John Warne (Bet-a-Million) Gates, barbed wire promoter and oilman, son of Asel and Mary (Warne) Gates, was born in Winfield, Illinois, on May 18, 1855. His two brothers were killed early in life and left John an only child at fifteen. He attended school at Gary's Mill and later took a five-month course in bookkeeping, penmanship, and business law at Northwest College at Naperville. He married Dellora Baker on February 25, 1874; they had one son.
After meager success in the hardware business Gates went to work for the Washburn-Moen Company as a barbed wire salesman in Texas. He arrived in San Antonio in 1876. Inspired by Doc Lighthall's medicine show, he rented Military Plaza, constructed a barbed-wire corral, filled it with longhorn cattle, and successfully demonstrated the holding power of barbed wire. His demonstration resulted in order for more wire than the factory could produce. Gates returned to Illinois and, upon being refused a partnership in Washburn-Moen, quit. He went to St. Louis, where, in partnership with Alfred Clifford, he built the Southern Wire Company into the largest manufacturer and distributor of unlicensed "moonshine/non-patented" barbed wire.
His later achievements included ownership or control of Consolidated Steel and Wire Company, Illinois Steel Company, American Steel and Wire Company of Illinois, and Republic Steel Company. He invested in the building of the Kansas City, Pittsburg and Gulf Railroad from Kansas City to Sabine Lake, Texas; the road later became the Kansas City Southern Railway, which Gates controlled. By 1900 Patillo Higgins had dug a 2,000-foot well on Spindletop (see SPINDLETOP OILFIELD), but he ran out of money before he struck oil. He applied to Gates for financing, and Gates formed the Texas Company (now Texaco), in which he owned 46 percent of the stock. On January 10, 1901, Spindletop blew in. Gates urged construction of pipelines and a refinery and furnished $500,000 for the purpose. In addition to forming the Texas Company he constructed new docks; built the First National Bank in Port Arthur, the Port Arthur Light, Power, and Ice Company, and the Plaza Hotel; and contributed $60,000 to build Port Arthur Business College.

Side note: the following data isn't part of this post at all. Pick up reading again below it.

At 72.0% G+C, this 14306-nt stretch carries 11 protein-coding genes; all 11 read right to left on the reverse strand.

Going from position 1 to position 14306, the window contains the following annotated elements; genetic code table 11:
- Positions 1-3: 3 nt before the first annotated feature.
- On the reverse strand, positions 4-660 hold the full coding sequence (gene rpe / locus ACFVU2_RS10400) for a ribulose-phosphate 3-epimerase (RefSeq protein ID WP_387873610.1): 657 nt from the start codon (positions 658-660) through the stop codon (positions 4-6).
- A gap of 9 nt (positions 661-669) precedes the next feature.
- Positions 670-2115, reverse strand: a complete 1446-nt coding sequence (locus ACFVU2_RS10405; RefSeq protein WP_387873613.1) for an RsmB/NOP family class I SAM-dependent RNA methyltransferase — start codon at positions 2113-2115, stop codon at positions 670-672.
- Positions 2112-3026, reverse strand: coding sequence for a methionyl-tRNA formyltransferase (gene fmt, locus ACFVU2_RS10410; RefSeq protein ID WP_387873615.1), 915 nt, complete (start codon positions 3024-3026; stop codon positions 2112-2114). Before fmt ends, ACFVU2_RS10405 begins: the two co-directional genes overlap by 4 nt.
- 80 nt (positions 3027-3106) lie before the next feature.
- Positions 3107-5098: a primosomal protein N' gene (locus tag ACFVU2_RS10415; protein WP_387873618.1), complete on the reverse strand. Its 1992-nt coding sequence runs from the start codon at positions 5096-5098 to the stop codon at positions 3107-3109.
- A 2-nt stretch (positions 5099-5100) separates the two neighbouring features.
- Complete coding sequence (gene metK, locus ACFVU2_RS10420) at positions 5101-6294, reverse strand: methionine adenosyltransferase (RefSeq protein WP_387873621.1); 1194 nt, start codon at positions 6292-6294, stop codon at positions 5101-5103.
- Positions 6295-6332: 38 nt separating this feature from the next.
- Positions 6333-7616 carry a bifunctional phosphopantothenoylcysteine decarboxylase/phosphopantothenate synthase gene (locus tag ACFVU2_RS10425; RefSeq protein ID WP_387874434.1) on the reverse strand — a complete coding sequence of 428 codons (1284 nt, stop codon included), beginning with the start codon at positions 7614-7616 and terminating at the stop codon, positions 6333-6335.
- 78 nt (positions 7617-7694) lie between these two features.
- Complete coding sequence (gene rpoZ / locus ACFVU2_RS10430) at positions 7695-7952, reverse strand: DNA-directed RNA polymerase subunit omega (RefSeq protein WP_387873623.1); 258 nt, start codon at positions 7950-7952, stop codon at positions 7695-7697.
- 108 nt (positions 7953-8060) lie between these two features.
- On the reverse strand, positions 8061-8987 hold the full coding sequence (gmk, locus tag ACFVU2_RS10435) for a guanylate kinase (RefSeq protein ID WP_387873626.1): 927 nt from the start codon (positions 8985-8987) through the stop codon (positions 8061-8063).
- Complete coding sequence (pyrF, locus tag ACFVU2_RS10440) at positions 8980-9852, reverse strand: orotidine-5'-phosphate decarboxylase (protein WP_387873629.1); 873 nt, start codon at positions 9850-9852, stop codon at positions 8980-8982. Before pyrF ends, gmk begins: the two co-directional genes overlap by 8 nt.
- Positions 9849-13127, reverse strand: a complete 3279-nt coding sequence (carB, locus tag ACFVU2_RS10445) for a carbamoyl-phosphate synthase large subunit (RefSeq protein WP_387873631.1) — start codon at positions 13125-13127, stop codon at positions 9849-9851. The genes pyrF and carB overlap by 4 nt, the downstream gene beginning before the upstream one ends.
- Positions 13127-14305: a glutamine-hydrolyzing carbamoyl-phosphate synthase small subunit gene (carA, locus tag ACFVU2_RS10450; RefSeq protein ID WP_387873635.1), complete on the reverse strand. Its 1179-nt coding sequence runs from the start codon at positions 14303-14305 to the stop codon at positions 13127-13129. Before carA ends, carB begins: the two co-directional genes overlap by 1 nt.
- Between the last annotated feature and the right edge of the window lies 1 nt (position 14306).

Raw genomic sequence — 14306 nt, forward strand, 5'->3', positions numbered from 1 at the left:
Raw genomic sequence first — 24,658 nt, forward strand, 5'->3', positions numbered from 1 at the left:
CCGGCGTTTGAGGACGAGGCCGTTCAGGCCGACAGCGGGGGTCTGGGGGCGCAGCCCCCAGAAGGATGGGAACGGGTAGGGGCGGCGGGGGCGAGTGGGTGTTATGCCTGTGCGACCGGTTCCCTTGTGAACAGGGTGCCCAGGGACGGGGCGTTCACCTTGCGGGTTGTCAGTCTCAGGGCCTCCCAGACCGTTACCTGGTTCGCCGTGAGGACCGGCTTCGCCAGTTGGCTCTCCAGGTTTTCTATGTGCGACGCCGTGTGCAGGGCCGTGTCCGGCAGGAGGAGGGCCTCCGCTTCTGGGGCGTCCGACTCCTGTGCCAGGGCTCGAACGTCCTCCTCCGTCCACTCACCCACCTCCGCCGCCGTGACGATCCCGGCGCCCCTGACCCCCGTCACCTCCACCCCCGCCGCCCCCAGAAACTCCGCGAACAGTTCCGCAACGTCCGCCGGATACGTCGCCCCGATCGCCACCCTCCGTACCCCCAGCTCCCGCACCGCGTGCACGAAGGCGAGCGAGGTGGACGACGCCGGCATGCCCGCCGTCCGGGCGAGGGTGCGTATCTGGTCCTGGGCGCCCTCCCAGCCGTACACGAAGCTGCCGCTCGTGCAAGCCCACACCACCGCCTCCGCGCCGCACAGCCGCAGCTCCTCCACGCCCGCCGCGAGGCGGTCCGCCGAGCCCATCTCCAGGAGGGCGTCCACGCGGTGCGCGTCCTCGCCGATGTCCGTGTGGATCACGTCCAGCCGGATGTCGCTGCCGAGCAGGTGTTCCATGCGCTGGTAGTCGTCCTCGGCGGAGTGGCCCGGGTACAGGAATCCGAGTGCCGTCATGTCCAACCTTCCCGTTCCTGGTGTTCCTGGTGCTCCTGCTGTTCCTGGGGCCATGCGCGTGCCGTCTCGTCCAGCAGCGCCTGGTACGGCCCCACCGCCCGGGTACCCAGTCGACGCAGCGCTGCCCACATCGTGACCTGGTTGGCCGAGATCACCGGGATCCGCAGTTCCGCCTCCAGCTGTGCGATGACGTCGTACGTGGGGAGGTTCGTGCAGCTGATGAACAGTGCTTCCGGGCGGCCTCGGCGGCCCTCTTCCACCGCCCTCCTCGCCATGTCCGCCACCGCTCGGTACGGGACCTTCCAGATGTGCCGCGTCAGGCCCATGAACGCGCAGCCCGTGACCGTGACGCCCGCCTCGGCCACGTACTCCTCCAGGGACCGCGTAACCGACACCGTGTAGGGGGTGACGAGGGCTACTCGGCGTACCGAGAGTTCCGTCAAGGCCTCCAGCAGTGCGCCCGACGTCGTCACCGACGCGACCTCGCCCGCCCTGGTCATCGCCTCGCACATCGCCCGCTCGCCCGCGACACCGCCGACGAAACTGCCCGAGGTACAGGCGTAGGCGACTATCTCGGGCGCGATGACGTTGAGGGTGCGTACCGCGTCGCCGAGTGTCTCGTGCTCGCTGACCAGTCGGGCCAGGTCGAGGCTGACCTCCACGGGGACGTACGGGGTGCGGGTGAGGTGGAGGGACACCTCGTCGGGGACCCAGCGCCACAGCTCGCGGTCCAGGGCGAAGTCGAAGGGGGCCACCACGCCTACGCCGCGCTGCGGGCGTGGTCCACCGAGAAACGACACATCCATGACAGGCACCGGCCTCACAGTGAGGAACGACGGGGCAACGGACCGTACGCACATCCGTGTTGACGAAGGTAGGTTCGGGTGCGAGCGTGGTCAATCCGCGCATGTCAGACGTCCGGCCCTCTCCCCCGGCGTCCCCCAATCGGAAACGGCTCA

He gambled at poker, the stock market, and horse races. In 1900 at a horse race in England he bet $70,000 on Royal Flush with 5½-to-1 odds and won $600,000. Rumors had him winning over $2 million and said he had bet a cool million, a fabrication that gave him his nickname.
Early in 1911, ill with kidney ailments and diabetes, Gates developed a malignant growth in his throat. He went to France in July, but doctors operated too late. He died on August 9, 1911. His funeral in the grand ballroom of the Plaza Hotel in New York City was conducted by Rev. Wallace McMullen of Madison Avenue Episcopal Church and Rev. J. W. LaGrone of Port Arthur. Flags in Port Arthur and on the Texas Company vessels flew at half mast, and crepe was displayed on the locked doors of other Gates interests. Gates left his fortune to his wife, their son, and selected others. His charity contributions included Mary Gates Memorial Hospital in Port Arthur and St. Charles Home for Boys. Mrs. Gates later gave funds to establish Gates Memorial Library in Port Arthur, the forerunner of Lamar University at Port Arthur.
Is history important to you?
We need your support because we are a non-profit organization that relies upon contributions from our community in order to record and preserve the history of our state. Every dollar helps.
Herman Kogan and Lloyd Wendt, Bet-A-Million!: The Story of John W. Gates (New York: Bobbs-Merrill, 1948). Vertical Files, Dolph Briscoe Center for American History, University of Texas at Austin.
Late Nineteenth-Century Texas
The following, adapted from the Chicago Manual of Style, 15th edition, is the preferred citation for this entry.
Sidney A. Brintle,
“Gates, John Warne,”
Handbook of Texas Online,
accessed July 05, 2022,
Published by the Texas State Historical Association.
Original Publication Date:
Most Recent Revision Date:
November 6, 2019